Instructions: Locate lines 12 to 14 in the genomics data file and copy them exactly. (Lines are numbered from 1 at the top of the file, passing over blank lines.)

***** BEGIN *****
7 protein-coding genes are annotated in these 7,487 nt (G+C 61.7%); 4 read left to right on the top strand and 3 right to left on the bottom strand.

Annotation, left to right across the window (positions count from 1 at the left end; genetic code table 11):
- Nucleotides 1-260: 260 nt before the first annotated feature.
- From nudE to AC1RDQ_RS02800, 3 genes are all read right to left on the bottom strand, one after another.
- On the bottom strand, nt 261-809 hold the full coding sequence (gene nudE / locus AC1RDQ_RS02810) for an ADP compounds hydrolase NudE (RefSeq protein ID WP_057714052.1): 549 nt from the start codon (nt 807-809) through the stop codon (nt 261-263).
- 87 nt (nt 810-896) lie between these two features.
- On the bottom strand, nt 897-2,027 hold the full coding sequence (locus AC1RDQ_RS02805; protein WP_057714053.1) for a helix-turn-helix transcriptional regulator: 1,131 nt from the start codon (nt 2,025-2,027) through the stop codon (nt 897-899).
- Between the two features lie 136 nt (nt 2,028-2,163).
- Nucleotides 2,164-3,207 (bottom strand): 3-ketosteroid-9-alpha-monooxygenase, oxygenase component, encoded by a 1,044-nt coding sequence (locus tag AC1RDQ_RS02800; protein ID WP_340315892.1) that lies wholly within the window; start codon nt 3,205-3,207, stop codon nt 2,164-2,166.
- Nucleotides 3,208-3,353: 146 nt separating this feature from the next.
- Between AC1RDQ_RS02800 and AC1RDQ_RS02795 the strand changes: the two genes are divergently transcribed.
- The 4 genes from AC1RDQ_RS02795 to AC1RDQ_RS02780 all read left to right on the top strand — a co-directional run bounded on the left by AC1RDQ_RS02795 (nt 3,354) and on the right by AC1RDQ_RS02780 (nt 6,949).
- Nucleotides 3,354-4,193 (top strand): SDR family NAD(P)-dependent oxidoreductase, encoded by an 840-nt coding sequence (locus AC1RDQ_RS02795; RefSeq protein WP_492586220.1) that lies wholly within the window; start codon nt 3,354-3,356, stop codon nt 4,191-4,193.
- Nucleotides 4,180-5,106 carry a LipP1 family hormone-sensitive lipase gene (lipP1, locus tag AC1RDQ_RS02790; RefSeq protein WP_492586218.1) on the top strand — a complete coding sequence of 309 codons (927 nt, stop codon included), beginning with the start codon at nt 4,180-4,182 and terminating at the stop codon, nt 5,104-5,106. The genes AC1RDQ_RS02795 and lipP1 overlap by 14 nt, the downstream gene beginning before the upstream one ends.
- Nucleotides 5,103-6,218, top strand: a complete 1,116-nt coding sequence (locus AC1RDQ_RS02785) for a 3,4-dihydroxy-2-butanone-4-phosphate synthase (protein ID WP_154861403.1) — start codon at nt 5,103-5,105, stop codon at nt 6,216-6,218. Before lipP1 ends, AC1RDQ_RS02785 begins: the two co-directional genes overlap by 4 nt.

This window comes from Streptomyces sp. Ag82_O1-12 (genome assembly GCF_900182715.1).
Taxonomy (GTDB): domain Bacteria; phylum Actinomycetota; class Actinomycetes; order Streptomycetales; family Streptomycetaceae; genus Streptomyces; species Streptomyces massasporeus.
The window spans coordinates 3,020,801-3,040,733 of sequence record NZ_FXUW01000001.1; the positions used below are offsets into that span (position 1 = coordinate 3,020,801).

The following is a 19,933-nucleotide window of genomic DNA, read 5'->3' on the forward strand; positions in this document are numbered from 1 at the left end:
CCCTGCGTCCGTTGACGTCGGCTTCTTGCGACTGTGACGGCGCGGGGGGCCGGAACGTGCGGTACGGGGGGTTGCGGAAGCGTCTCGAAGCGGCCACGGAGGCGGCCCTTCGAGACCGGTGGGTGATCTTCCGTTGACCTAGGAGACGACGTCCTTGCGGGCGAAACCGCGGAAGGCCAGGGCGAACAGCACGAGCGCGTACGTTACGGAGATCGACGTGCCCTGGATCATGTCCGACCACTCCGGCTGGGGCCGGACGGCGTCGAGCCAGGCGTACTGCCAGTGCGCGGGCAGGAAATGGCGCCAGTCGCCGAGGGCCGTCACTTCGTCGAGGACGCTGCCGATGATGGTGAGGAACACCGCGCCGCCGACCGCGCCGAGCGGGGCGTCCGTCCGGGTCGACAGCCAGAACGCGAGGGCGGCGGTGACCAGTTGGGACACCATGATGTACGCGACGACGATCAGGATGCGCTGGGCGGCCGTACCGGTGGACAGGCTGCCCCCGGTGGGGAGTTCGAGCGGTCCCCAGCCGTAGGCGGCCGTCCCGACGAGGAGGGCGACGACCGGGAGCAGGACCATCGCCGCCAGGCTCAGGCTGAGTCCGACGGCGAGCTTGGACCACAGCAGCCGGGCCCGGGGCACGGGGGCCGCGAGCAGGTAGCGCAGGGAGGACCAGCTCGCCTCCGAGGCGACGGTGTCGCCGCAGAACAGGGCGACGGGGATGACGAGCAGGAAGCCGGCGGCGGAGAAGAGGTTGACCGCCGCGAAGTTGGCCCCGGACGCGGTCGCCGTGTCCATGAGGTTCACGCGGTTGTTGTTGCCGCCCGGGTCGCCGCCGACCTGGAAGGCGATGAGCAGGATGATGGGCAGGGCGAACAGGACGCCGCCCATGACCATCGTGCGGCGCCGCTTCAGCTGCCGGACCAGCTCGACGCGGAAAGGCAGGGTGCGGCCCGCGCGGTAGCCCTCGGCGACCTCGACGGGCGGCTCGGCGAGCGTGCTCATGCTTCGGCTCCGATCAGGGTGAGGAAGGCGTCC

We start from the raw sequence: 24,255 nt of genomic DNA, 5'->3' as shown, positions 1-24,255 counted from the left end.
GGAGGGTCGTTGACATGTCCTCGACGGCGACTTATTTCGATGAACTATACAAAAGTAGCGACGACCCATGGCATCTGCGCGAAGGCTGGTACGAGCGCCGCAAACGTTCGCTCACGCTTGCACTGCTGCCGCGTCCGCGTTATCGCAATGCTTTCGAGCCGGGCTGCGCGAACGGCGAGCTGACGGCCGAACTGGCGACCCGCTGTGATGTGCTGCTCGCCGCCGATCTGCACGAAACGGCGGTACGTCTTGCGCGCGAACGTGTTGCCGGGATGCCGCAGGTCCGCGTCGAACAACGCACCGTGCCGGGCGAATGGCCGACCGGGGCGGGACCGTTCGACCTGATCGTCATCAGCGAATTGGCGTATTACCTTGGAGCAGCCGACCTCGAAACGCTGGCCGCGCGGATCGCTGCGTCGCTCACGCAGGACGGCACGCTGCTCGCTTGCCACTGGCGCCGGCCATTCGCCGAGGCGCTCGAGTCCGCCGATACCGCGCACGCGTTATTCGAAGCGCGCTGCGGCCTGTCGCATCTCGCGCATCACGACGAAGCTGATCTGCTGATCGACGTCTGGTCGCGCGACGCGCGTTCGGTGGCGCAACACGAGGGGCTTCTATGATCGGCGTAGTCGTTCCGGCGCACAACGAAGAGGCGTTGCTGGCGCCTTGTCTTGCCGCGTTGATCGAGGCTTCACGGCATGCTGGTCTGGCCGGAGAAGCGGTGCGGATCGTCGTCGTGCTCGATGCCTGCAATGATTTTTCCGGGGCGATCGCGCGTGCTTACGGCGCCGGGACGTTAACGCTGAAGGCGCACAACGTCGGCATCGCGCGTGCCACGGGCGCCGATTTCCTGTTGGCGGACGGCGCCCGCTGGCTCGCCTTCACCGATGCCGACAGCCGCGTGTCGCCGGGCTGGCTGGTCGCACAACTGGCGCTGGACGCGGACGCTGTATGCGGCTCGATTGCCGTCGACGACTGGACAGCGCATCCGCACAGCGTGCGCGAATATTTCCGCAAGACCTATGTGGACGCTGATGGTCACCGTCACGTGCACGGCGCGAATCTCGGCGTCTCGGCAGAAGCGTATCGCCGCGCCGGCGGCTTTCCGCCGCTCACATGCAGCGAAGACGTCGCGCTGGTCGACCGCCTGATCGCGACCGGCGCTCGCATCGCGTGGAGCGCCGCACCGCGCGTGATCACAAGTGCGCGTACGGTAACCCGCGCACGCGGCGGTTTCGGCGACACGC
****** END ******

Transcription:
- The 4 genes from AC1RDQ_RS02795 to AC1RDQ_RS02780 all read left to right on the top strand — a co-directional run bounded on the left by AC1RDQ_RS02795 (nt 3,354) and on the right by AC1RDQ_RS02780 (nt 6,949).
- Nucleotides 3,354-4,193 (top strand): SDR family NAD(P)-dependent oxidoreductase, encoded by an 840-nt coding sequence (locus AC1RDQ_RS02795; RefSeq protein WP_492586220.1) that lies wholly within the window; start codon nt 3,354-3,356, stop codon nt 4,191-4,193.
- Nucleotides 4,180-5,106 carry a LipP1 family hormone-sensitive lipase gene (lipP1, locus tag AC1RDQ_RS02790; RefSeq protein WP_492586218.1) on the top strand — a complete coding sequence of 309 codons (927 nt, stop codon included), beginning with the start codon at nt 4,180-4,182 and terminating at the stop codon, nt 5,104-5,106. The genes AC1RDQ_RS02795 and lipP1 overlap by 14 nt, the downstream gene beginning before the upstream one ends.